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SIR JOHN FROISSART Chronicles of England, France, Spain and the adjoining countries from the latter part of the reign of Edward II to the coronation of Henry IV. Vol.11

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SIR JOHN FROISSART
Chronicles of England, France, Spain and the adjoining countries from the latter part of the reign of Edward II to the coronation of Henry IV. Vol.11
page 235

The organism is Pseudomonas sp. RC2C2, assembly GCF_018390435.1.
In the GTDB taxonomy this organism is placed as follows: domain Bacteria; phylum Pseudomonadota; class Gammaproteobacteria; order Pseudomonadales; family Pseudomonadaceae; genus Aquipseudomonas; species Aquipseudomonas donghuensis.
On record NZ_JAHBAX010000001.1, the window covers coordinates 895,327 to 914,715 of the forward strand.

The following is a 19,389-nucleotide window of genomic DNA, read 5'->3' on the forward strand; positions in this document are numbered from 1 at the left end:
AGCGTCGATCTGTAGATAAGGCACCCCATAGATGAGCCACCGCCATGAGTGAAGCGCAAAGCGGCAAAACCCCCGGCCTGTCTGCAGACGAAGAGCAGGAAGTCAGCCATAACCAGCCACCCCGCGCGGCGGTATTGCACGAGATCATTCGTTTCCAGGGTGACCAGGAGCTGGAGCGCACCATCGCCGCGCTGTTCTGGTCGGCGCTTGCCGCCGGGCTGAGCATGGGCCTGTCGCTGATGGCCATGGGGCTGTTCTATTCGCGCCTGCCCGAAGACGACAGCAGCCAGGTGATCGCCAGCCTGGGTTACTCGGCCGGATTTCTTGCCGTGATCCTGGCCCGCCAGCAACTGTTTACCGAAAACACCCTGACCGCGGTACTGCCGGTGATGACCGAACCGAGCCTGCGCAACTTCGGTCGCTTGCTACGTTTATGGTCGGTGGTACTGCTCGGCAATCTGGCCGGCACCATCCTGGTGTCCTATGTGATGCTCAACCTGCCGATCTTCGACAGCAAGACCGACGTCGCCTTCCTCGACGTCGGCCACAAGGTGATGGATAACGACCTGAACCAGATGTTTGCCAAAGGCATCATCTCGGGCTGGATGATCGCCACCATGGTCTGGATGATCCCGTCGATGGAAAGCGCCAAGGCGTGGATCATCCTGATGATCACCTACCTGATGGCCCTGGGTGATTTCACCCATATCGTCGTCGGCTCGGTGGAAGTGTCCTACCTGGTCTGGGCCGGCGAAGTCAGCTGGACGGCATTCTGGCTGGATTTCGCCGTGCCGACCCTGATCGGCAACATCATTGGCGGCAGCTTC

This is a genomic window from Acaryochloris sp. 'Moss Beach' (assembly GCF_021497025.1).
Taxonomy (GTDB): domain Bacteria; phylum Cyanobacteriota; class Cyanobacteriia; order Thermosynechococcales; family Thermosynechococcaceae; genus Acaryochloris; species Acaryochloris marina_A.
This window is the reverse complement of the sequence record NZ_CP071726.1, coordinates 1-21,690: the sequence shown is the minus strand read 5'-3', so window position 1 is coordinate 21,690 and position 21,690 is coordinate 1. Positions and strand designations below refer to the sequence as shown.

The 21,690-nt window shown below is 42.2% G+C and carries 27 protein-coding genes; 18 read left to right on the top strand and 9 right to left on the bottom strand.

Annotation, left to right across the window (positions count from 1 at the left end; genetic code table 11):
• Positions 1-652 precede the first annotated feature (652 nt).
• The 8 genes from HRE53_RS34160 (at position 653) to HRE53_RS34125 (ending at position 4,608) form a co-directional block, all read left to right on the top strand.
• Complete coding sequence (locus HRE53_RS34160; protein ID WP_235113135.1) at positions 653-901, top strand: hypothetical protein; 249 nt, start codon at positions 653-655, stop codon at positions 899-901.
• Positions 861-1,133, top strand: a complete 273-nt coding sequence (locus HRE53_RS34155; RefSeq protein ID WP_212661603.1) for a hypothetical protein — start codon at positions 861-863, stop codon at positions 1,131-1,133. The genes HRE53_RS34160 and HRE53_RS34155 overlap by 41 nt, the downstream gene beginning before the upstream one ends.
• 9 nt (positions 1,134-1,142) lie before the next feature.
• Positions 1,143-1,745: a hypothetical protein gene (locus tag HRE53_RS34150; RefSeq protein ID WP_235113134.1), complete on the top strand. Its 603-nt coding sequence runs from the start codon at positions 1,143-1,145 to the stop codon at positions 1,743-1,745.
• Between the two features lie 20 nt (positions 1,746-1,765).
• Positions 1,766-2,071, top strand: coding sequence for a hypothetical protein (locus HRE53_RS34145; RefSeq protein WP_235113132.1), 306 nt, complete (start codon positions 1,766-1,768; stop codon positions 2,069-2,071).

fécond lady in the kingdom, and the queen would be difhonourably accompanied by her s but that, for their parts, they would leave her to do the ho-nours alone, for they would never enter any place where fhe was. They themfelves would be di£ graced if they fufFered fuch ' a bafe-born duchefs, who had been the duke's concubine a long time before and during his marriages, to take prece-dence, and their hearts would burft with grief were it to happen.' Thofe who were the rtioft outrageous on the fubjeft were the duke and duchefs of Gloccfter* They confidered the duke of Lancafter as a dol-ing fool for thus marrying his concubine, and de-clared they would never honour his lady by calling her lifter. The duke of York made light of the matter, for he lived chiefly with the king and his brother of Lancafter» The duke of Glocefter was of a different way of thinking : although the youngeft of the three brothers, he yielded to no man's opinion, was naturally very proud and over-bearing, and in. oppofition to the king's minifters, unlefs he could turn them as he willed. Catherine Ruet, however, remained duchefs of Lancafter, and the fécond lady in England, as long as fhe lived. She was a lady accuftomed to honours, for fhe had been brought up at court during her youth, and the duke fondly loved the children he had by her, as he fhewed during his life and at his death. I muft mention, that when the fentence of the court of parliament at Paris had been pronounced Q 2 againft Î27


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